Two more held over alleged slimming scam
Clifford Lo and Amy Nip
Two more people have been held in connection with an alleged slimming scam, bringing to 11 the total number of arrests.
Officers from the Kowloon West regional crime unit arrested the two employees of Royal Bodyperfect yesterday. All suspects have now been released on bail and told to report back next month.
A police officer said: 'The two women are employees of the slimming company. They were also arrested on suspicion of conspiracy to defraud.'
The officer said an investigation was still continuing. 'We need more time to go through a large quantity of seized contracts and documents,' the officer said.
On Tuesday and Wednesday, police arrested the company's 55-year-old director and eight employees, including a therapist, shop managers and consultants. Eight were released on bail on Wednesday.
Police said it was suspected that unscrupulous sales tactics had been used to promote three slimming packages, involving 500 customers.
In one case a 26-year-old woman was forced to pay a HK$24,800 deposit for a slimming package when she applied for a job at Royal Bodyperfect in 2009. The victim, who was unemployed, was locked in a room and a staff member lured her into signing a contract.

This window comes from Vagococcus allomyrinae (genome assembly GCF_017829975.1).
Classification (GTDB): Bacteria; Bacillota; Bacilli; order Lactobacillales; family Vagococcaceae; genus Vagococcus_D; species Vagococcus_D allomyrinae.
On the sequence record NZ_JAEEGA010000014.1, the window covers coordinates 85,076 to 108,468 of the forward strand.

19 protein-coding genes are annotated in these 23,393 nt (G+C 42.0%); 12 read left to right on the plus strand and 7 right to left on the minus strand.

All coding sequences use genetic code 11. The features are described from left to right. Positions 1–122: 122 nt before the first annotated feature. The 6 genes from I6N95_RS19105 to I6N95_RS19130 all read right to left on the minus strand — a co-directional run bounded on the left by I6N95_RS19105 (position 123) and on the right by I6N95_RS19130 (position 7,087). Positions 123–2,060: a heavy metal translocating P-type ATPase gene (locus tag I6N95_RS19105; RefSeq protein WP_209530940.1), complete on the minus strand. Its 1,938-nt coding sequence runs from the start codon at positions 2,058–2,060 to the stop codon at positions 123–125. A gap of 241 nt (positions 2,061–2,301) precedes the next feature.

Royal Bodyperfect had yet to reach out to any of the victims, said lawmaker Starry Lee Wai-king, who has received 10 complaints related to the company. The complainants, who were employed as 'spokeswomen,' had their deposits confiscated after failing to meet weight-reduction targets.
Royal Bodyperfect was reluctant to settle with complainants, Lee said. The company had refused to negotiate during the past year and all cases had not been settled, she said.
However, few victims involved in slimming spokesmen scams would dare take their cases to court, she said. Even if they did, their chances of winning were minimal unless the company was convicted of fraud.
'Some had taken their cases to the Small Claims Tribunal ... but I did not hear any positive feedback,' she said.
Although the police have taken action against Royal Bodyperfect, contractual agreements between clients and the company were still valid, said Eric Cheung Tat- ming, a University of Hong Kong law professor.
Unless criminal prosecutions found false claims had been made when contracts were signed, or the company could no longer provide slimming services, a police investigation alone would not help, he said.